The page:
Comprehensive firearm reforms are critical to ensuring that terror attacks like the one in Christchurch that claimed 50 lives can never happen again, Christchurch City Council says.
This week Mayor Lianne Dalziel travelled to Parliament to address the Finance and Expenditure Select Committee who are considering public submissions on the Arms (Prohibited Firearms, Magazines and Parts) Amendment Bill.
The Bill, introduced in the wake of the Christchurch terror attack, seeks to ban all semi-automatic weapons with the exception of some that are legitimately used for pest control.
Mayor Dalziel reminded MPs that 27 years ago she had sat where they were sitting, listening to submissions on proposed gun reform laws in the wake of the Aramoana massacre in which 13 people were killed.
The Mayor indicated too much time was allowed then for the legislation to be watered down; she told the select committee they could not let that happen again.
“This law change must happen without delay. Give no time to those who seek to defend the indefensible. The ban will save lives,’’ she said.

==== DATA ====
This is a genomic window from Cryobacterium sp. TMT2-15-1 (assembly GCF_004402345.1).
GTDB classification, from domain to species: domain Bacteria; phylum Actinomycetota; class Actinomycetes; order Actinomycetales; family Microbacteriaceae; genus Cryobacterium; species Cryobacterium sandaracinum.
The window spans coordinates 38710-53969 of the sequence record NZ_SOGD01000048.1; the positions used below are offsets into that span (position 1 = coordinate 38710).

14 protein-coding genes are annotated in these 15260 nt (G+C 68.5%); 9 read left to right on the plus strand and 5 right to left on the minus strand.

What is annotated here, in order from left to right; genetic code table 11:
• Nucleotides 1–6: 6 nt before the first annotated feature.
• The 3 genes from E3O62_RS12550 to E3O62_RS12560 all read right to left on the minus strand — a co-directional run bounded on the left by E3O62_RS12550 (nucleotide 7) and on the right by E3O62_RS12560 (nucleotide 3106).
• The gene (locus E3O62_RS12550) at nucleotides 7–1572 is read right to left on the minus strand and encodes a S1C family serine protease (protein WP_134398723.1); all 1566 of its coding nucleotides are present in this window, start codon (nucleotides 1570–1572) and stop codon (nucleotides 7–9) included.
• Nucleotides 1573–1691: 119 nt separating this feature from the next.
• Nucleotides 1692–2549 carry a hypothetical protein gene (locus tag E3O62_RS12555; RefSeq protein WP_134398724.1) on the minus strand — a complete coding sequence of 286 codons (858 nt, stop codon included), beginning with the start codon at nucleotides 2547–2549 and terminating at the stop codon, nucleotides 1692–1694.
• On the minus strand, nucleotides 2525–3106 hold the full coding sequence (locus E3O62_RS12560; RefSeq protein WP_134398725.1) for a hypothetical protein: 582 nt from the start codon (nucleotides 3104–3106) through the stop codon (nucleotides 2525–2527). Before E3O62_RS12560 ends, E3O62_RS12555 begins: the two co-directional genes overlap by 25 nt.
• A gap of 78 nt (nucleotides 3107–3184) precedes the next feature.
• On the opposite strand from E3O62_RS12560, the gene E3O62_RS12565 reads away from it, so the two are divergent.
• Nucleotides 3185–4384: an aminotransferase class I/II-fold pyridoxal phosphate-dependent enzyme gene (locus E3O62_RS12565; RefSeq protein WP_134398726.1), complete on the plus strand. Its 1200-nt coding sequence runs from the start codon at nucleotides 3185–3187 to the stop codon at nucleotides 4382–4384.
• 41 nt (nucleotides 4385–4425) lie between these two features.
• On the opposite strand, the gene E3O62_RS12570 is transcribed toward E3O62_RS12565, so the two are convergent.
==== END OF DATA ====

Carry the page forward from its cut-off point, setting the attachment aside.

“This is what Australia did in the wake of Port Arthur. The then Prime Minister, John Howard, regarded this as his finest achievement in his entire political career. And look what it has meant for Australia – the terrorist could not have amassed these weapons in his own country; he could not have committed this atrocity there.
“He could here. He said he came here because it was a safe country – what he didn’t say was ‘safe for him to perpetrate this crime’,’’ the Mayor said.
The Mayor told the committee that among the many messages of support for Christchurch that she had received since the terrorist attack was one from the student body at Marjory Stoneman Douglas High School, in Florida, where 17 students were gunned down last year.
The students, some of whom have recently visited Christchurch, expressed their admiration for the quick action in New Zealand to limit access to semi-automatic weapons.
“The legislation introduced to ban military style semi-automatic and assault rifles is an outstanding solution to the obvious problem,’’ the students said in their message to the Mayor.
In its written submission the Council noted the Government intended to introduce further amendments to firearms legislation and that was likely to include consideration of a national register of firearms and the vetting process for those applying to obtain a gun licence.
It urged the Government to give immediate attention to these further reforms.
“Comprehensive firearms reforms are critical to ensuring similar attacks do not and cannot happen again,’’ the Council’s submission said.